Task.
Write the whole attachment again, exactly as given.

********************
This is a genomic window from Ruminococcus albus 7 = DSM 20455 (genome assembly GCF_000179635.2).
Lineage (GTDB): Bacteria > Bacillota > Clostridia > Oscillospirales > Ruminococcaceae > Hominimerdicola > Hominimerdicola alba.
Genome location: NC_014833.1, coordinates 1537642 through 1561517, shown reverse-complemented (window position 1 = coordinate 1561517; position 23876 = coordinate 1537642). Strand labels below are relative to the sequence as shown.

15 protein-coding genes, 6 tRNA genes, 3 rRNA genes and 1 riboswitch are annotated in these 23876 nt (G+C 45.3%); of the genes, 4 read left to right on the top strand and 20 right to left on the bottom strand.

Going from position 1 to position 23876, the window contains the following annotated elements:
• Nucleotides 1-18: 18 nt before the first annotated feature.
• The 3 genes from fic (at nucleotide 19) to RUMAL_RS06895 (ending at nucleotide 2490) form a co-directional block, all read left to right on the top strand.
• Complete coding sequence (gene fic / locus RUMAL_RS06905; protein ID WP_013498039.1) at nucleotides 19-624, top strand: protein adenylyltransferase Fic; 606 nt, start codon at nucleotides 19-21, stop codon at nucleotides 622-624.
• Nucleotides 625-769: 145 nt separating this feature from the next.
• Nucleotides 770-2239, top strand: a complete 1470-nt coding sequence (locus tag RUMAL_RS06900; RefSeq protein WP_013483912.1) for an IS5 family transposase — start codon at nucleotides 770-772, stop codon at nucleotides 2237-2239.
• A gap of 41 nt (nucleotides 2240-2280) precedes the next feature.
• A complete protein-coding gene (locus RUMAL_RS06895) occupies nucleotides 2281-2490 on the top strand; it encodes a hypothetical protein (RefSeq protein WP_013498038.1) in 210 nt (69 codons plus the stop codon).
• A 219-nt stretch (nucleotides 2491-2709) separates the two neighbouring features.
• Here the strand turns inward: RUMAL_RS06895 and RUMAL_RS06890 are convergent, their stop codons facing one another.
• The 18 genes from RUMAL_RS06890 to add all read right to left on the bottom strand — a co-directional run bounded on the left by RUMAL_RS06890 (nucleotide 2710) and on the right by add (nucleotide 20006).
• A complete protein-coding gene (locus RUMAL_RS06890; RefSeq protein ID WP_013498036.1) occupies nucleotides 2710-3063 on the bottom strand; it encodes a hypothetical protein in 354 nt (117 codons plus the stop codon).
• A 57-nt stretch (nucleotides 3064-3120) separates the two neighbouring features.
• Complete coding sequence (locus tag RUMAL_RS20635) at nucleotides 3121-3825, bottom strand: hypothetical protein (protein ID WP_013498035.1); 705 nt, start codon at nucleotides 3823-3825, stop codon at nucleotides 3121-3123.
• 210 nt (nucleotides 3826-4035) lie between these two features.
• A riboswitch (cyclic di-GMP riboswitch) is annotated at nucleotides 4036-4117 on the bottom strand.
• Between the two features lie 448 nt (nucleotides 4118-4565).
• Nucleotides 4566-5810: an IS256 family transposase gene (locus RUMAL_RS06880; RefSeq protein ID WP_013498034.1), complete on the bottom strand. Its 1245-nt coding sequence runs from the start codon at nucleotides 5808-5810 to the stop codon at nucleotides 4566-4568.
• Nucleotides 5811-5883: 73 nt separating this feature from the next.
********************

This is a genomic window from Ruminococcus albus 7 = DSM 20455 (genome assembly GCF_000179635.2).
Lineage (GTDB): Bacteria > Bacillota > Clostridia > Oscillospirales > Ruminococcaceae > Hominimerdicola > Hominimerdicola alba.
Genome location: NC_014833.1, coordinates 1537642 through 1561517, shown reverse-complemented (window position 1 = coordinate 1561517; position 23876 = coordinate 1537642). Strand labels below are relative to the sequence as shown.

15 protein-coding genes, 6 tRNA genes, 3 rRNA genes and 1 riboswitch are annotated in these 23876 nt (G+C 45.3%); of the genes, 4 read left to right on the top strand and 20 right to left on the bottom strand.

Going from position 1 to position 23876, the window contains the following annotated elements:
• Nucleotides 1-18: 18 nt before the first annotated feature.
• The 3 genes from fic (at nucleotide 19) to RUMAL_RS06895 (ending at nucleotide 2490) form a co-directional block, all read left to right on the top strand.
• Complete coding sequence (gene fic / locus RUMAL_RS06905; protein ID WP_013498039.1) at nucleotides 19-624, top strand: protein adenylyltransferase Fic; 606 nt, start codon at nucleotides 19-21, stop codon at nucleotides 622-624.
• Nucleotides 625-769: 145 nt separating this feature from the next.
• Nucleotides 770-2239, top strand: a complete 1470-nt coding sequence (locus tag RUMAL_RS06900; RefSeq protein WP_013483912.1) for an IS5 family transposase — start codon at nucleotides 770-772, stop codon at nucleotides 2237-2239.
• A gap of 41 nt (nucleotides 2240-2280) precedes the next feature.
• A complete protein-coding gene (locus RUMAL_RS06895) occupies nucleotides 2281-2490 on the top strand; it encodes a hypothetical protein (RefSeq protein WP_013498038.1) in 210 nt (69 codons plus the stop codon).
• A 219-nt stretch (nucleotides 2491-2709) separates the two neighbouring features.
• Here the strand turns inward: RUMAL_RS06895 and RUMAL_RS06890 are convergent, their stop codons facing one another.
• The 18 genes from RUMAL_RS06890 to add all read right to left on the bottom strand — a co-directional run bounded on the left by RUMAL_RS06890 (nucleotide 2710) and on the right by add (nucleotide 20006).
• A complete protein-coding gene (locus RUMAL_RS06890; RefSeq protein ID WP_013498036.1) occupies nucleotides 2710-3063 on the bottom strand; it encodes a hypothetical protein in 354 nt (117 codons plus the stop codon).
• A 57-nt stretch (nucleotides 3064-3120) separates the two neighbouring features.
• Complete coding sequence (locus tag RUMAL_RS20635) at nucleotides 3121-3825, bottom strand: hypothetical protein (protein ID WP_013498035.1); 705 nt, start codon at nucleotides 3823-3825, stop codon at nucleotides 3121-3123.
• 210 nt (nucleotides 3826-4035) lie between these two features.
• A riboswitch (cyclic di-GMP riboswitch) is annotated at nucleotides 4036-4117 on the bottom strand.
• Between the two features lie 448 nt (nucleotides 4118-4565).
• Nucleotides 4566-5810: an IS256 family transposase gene (locus RUMAL_RS06880; RefSeq protein ID WP_013498034.1), complete on the bottom strand. Its 1245-nt coding sequence runs from the start codon at nucleotides 5808-5810 to the stop codon at nucleotides 4566-4568.
• Nucleotides 5811-5883: 73 nt separating this feature from the next.